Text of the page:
The talk in Frankfurt, Germany, about business conditions turns quickly away from matters regarding the European Central Bank (headquartered here) and toward the continuing boom in private equity investing in Europe. The outlook is that this volume of deal-making will significantly exceed 2005 and that Europe will outpace the U.S. Europeans foresee private equity deals totaling over $350 billion this year. What is happening in Germany may be an indication of the cause of the boom throughout Europe.

Germany’s mittelstand, or population of privately-owned small and middle-sized businesses, has been the source of that country’s buoyant economic expansion since 1945. Many of these companies were founded by young men and women who handed the reins to a second generation in the 1970s and 1980s. Now, it appears, the third generation does not have the appetite to run the family businesses. The private equity firms are stepping in to provide the desired exit liquidity for the long-standing owners. Many of these private equity firms come from the U.S. and London, the source of concern to some Germans.

In the May 2005 federal elections, Franz Muentefering, a leader of Germany’s Social Democratic Party (at the time, the dominant group in the German parliament) said that private equity firms amounted to a “swarm of locusts” that “graze” on these vulnerable firms, break the entitlement of lifetime employment for workers, and then exit profitably and quickly. The scholarly research on private equity investing suggests that this is a caricature of the effect of private equity investing. There is a small mountain of evidence that private equity investing and leveraged buyouts (LBOs) in particular, “pay” in the sense of enhanced economic efficiency and large risk-adjusted returns. Cash flows increase, asset utilization rises, returns rise. Some have feared that these gains derive from cuts in advertising, maintenance, capital spending, or R&D—but the research does not support this. Though there may have been a decline in returns from LBOs consistent with the flood of new money entering the field, LBOs seem to remain a durable source of attractive returns.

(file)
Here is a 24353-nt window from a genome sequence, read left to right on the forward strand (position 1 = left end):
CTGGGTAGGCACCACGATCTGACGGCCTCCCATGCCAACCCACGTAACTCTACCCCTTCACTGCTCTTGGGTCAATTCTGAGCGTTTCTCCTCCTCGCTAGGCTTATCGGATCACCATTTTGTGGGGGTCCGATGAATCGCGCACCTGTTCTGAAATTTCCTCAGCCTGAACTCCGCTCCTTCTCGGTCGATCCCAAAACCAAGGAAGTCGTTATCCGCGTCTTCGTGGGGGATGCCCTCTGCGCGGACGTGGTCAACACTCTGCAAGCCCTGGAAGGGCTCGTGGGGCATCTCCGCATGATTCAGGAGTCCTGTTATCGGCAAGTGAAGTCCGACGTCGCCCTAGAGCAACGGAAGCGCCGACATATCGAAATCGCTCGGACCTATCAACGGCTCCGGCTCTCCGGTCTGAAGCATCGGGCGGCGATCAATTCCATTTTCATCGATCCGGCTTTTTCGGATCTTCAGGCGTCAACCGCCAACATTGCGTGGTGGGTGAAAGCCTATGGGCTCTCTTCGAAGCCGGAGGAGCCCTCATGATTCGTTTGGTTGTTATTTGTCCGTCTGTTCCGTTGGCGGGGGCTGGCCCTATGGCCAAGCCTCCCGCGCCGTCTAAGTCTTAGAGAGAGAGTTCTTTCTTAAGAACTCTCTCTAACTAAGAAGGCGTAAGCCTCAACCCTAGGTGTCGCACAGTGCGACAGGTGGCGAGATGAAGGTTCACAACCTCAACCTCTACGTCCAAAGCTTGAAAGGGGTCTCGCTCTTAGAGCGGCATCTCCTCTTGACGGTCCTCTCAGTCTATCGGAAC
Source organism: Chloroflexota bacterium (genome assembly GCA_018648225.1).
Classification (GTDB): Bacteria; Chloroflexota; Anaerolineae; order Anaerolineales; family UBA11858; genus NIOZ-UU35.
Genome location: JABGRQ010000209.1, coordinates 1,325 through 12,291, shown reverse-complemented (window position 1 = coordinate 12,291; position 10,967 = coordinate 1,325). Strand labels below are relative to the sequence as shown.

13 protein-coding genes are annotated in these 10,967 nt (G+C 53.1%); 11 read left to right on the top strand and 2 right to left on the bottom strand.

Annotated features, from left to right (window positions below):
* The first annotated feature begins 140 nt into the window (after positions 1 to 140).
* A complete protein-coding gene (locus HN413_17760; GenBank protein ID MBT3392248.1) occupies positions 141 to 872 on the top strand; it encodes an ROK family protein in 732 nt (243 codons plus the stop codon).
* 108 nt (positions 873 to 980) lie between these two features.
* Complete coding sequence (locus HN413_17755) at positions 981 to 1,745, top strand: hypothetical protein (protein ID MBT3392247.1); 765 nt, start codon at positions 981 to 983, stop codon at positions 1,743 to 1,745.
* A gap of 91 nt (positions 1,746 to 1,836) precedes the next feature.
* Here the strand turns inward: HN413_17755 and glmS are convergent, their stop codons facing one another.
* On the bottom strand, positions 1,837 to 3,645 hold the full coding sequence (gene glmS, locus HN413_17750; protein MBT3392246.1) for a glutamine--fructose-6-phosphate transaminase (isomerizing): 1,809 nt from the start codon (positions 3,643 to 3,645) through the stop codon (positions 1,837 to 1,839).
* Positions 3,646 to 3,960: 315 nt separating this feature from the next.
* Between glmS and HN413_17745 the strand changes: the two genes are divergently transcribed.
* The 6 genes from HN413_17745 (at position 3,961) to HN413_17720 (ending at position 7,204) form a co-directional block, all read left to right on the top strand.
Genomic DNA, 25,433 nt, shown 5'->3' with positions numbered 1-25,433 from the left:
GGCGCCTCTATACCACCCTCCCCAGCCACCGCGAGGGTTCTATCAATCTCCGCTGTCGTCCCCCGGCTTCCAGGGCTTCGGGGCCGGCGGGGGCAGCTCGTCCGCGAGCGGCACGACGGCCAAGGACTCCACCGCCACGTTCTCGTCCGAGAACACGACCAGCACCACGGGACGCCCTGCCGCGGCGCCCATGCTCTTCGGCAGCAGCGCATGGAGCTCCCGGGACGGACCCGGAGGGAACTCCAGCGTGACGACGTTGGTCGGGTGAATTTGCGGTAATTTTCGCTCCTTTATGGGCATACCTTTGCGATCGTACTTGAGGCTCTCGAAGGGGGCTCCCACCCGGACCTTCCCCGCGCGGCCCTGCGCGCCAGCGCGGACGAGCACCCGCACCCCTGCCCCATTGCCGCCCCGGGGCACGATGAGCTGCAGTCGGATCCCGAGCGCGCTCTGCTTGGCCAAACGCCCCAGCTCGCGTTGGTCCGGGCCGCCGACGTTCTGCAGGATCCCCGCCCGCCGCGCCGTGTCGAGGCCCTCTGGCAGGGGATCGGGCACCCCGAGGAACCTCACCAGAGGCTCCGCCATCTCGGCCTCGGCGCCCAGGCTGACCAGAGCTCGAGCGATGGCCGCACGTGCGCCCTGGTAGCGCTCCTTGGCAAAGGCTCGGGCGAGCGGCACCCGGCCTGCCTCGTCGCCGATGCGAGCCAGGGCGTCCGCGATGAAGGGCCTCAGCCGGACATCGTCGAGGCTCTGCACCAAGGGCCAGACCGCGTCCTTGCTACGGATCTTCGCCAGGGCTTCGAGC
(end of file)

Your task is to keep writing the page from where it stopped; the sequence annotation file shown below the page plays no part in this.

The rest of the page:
The SPD lost the German election, though the continuing boom in private equity deals may continue to feed anti-private equity sentiment. The U.S. is no stranger to doubts about foreign investing, so we should grant Germany her moment of disquiet. But the globalization of financial markets will almost certainly press the spread of foreign direct investing into sectors previously thought the preserve of natives.

Posted by Robert Bruner at 11/17/2006 04:02:24 AM